All disease begins in the gut,” said Hippocrates, the father of modern medicine. And he was indeed a wise man. Scientists are now convinced that our gut is the second brain. While it won’t necessarily help us study for an exam or get a promotion, our gut can influence our mood, emotions, immune system and long-term health.
What is the gut?
Simply put, the gut is a long tube that starts at the mouth and ends at the anus. Also known as the gastrointestinal tract, it’s responsible for processing food and drink from the moment we consume it, to the moment the body absorbs or excretes it. No wonder it’s so enormous — if it were spread out flat, it would cover an entire tennis court! According to Dr D. Nageshwar Reddy, Chief of Gastroenterology and Therapeutic Endoscopy, Asian Institute of Gastroenterology, Hyderabad, good gut health does not just lead to effective digestion and absorption of food but also stronger immunity and a state of well-being.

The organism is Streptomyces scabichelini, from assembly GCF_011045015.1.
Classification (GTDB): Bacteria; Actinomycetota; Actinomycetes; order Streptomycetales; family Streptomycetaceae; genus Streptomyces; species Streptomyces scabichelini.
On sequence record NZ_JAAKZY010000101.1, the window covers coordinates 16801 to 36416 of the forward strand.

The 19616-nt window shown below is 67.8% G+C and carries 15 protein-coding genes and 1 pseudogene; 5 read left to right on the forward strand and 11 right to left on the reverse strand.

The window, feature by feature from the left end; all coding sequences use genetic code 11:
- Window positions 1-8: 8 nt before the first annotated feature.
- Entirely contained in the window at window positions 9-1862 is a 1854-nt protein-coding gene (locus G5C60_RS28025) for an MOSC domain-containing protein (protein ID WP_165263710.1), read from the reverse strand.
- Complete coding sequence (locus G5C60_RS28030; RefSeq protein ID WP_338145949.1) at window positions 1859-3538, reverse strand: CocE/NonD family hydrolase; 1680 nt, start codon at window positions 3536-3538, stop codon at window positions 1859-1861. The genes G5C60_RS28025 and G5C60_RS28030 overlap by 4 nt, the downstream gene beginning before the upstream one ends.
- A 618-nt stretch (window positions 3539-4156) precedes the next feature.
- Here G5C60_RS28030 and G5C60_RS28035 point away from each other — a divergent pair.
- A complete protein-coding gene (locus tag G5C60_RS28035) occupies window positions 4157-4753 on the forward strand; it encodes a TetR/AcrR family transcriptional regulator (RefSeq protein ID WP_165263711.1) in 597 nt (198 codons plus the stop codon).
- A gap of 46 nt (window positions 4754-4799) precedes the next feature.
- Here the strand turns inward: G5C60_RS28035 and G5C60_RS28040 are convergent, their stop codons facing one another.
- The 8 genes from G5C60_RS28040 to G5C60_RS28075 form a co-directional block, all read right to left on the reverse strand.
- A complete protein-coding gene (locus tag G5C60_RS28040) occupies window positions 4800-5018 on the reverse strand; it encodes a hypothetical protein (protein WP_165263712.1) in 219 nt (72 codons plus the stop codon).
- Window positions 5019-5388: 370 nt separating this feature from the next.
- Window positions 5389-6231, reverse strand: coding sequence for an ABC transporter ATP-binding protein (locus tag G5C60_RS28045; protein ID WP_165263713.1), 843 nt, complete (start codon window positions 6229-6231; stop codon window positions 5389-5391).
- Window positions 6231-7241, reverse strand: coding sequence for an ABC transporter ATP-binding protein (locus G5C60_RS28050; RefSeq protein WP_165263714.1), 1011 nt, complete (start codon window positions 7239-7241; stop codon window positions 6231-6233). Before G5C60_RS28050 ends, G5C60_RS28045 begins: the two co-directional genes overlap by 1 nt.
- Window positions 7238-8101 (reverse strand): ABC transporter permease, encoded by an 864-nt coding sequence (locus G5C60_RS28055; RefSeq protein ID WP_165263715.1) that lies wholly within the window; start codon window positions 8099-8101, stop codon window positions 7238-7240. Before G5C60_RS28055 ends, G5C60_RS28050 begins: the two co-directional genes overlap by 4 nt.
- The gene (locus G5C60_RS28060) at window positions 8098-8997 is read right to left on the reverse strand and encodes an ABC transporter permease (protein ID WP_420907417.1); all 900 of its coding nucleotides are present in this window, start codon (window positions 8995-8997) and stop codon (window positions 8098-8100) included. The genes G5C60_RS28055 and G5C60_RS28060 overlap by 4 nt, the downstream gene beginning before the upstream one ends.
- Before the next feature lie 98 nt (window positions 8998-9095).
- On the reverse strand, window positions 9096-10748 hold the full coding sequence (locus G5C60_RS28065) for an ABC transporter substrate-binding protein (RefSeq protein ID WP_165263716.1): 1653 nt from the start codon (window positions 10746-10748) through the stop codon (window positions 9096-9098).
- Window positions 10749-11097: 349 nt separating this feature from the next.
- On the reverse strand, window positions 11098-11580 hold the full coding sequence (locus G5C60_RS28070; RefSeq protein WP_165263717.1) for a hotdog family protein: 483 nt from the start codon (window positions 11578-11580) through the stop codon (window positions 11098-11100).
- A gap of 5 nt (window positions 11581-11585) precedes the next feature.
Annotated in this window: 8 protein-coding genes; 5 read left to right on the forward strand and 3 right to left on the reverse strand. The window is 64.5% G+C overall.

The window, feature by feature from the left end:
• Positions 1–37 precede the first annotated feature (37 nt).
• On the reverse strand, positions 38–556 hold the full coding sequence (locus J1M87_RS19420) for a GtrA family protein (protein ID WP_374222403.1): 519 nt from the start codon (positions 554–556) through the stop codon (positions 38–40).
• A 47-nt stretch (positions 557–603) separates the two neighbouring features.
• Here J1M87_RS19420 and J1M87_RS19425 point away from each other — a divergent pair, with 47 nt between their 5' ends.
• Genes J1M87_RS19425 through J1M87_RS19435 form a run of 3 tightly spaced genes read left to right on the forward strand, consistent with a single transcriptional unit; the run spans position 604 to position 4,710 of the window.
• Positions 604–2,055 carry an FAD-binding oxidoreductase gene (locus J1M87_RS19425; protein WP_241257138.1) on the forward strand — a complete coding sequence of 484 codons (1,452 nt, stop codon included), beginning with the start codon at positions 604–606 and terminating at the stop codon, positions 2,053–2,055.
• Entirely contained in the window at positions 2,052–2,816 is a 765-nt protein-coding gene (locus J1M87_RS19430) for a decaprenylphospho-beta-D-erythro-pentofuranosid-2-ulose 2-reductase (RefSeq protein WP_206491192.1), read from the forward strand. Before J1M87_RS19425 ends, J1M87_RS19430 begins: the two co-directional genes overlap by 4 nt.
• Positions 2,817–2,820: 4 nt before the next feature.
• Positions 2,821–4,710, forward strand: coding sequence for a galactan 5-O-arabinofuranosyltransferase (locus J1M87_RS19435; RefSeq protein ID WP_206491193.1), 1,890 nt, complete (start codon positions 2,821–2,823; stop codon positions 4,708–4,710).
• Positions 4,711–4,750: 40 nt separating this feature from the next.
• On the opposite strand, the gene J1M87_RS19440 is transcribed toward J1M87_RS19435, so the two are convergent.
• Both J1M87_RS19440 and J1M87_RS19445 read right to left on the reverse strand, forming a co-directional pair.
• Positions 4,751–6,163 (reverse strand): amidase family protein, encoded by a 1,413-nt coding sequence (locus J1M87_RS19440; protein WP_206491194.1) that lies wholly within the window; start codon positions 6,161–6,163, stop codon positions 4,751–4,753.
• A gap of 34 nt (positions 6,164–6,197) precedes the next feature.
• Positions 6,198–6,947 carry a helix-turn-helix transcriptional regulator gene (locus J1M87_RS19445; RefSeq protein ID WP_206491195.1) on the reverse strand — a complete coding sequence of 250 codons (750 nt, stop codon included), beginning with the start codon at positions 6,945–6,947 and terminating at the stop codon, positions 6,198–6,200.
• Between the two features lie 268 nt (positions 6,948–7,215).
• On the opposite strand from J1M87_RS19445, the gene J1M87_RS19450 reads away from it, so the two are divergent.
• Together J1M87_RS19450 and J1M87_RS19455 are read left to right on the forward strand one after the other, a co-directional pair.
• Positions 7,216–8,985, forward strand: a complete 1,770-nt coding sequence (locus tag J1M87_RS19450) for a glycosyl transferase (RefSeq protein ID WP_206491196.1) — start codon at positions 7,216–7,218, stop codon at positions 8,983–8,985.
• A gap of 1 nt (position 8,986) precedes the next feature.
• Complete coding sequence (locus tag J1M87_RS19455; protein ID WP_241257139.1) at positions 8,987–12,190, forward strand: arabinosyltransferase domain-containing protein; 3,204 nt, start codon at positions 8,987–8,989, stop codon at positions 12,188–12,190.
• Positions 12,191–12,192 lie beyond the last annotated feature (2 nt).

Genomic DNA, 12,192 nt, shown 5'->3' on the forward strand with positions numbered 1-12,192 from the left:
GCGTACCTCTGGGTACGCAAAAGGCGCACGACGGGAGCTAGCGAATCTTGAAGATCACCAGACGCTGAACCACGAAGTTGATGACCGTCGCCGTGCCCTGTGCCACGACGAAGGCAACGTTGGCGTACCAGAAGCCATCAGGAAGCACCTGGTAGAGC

What’s wrong with our Gut?
Most people believe that their gut is in perfect health as they don’t suffer from Irritable Bowel Syndrome, bloating, acid reflux, heartburn and almost never get stomach upsets. But symptoms of an unhealthy gut can often manifest themselves in other parts of the body. After all, the body is an integrated ecosystem, so warning signs appearing in one area may be caused by imbalances in an entirely separate system. “People seem to think that the gut is only concerned with digestion and excretion. However, it is the largest immune organ and a bad gut is often associated with a number of autoimmune disorders, infections and allergies,” warns Dr Poornachandra K.S., Consultant Gastroentrologist & Hepatologist, Fortis Hospital, Bannerghatta Road, Bengaluru.